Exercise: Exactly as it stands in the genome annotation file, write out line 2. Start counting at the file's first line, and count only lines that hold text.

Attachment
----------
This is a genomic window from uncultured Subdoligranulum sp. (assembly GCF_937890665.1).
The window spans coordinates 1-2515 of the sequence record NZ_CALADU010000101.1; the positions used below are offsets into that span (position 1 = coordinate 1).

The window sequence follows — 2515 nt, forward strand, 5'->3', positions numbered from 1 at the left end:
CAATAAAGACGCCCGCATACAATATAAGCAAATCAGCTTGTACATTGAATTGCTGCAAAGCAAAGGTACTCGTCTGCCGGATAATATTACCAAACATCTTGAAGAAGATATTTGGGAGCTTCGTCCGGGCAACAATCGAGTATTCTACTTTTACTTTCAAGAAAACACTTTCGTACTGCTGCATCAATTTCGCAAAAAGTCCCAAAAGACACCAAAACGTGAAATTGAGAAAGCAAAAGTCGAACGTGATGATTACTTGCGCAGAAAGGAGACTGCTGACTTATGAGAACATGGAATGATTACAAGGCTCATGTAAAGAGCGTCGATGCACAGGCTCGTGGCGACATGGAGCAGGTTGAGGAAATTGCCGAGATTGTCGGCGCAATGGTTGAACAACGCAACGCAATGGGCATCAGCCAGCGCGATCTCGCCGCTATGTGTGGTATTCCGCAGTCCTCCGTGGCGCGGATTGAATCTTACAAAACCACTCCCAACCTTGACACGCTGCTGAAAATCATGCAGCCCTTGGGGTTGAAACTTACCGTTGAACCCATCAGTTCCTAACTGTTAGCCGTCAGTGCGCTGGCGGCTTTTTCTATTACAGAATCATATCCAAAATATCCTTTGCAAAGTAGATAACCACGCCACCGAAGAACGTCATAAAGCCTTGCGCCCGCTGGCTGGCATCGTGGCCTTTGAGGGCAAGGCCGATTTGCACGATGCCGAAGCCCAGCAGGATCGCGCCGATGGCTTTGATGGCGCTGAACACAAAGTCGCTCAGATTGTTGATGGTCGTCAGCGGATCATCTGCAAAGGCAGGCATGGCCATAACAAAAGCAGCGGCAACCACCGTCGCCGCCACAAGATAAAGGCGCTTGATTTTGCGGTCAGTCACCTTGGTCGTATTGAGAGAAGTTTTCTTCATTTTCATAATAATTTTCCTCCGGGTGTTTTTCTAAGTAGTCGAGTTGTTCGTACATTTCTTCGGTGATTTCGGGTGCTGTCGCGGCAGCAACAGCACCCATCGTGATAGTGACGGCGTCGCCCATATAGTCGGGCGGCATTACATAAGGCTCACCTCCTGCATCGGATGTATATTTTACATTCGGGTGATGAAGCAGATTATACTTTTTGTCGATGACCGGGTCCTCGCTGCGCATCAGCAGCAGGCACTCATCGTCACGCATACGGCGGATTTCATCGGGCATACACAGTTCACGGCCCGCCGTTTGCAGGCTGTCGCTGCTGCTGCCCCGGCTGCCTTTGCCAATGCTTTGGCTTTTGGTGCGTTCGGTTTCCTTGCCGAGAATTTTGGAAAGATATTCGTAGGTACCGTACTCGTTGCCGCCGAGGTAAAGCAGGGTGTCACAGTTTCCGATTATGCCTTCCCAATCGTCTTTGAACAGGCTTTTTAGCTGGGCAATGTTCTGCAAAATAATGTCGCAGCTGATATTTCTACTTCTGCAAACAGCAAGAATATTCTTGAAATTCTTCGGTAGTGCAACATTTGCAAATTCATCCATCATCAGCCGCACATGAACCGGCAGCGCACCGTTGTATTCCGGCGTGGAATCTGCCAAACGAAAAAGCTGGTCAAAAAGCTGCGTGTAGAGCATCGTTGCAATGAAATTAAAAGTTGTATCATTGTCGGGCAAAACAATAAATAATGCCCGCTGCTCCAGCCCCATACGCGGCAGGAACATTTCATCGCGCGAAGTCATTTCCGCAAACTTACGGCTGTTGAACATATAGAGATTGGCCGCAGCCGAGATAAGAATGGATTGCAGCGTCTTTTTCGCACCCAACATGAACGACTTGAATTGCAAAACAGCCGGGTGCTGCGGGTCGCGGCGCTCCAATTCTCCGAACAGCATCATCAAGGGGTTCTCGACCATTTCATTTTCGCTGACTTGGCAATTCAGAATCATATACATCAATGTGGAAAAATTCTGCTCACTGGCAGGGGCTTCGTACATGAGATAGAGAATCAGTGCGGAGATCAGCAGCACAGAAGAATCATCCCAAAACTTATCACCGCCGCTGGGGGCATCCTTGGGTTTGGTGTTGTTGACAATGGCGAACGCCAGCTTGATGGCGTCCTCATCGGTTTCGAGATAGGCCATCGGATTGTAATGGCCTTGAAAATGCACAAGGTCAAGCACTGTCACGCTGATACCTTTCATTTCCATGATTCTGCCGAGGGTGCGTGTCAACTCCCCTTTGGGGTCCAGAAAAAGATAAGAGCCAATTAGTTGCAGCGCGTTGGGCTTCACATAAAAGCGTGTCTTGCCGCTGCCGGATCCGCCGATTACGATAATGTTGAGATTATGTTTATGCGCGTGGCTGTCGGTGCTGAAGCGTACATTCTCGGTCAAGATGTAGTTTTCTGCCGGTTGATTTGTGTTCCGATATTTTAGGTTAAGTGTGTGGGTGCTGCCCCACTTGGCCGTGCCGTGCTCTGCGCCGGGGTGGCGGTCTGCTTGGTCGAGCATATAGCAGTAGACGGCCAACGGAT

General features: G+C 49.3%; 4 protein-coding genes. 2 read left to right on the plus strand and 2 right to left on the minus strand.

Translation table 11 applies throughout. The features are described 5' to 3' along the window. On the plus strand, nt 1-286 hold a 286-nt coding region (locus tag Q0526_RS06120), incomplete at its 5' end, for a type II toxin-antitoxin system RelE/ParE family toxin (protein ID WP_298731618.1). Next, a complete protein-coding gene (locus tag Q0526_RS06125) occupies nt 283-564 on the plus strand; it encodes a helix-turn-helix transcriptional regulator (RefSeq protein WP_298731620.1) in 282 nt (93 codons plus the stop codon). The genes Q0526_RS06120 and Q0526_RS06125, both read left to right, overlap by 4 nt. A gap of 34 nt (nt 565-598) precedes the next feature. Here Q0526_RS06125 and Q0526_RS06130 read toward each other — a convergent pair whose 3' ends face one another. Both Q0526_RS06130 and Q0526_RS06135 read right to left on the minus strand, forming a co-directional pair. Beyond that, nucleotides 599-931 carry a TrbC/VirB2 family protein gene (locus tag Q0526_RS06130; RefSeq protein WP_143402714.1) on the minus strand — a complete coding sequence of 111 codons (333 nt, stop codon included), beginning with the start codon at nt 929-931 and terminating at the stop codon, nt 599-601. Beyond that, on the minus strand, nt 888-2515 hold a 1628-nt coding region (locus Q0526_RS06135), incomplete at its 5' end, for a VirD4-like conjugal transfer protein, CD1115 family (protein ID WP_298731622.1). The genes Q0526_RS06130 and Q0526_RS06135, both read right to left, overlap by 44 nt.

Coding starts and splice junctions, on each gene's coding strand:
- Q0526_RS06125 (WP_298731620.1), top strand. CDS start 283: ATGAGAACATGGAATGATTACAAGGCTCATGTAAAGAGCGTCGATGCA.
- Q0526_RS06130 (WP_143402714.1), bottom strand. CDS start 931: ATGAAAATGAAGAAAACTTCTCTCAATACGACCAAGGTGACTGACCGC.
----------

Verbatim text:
The window spans coordinates 1-2515 of the sequence record NZ_CALADU010000101.1; the positions used below are offsets into that span (position 1 = coordinate 1).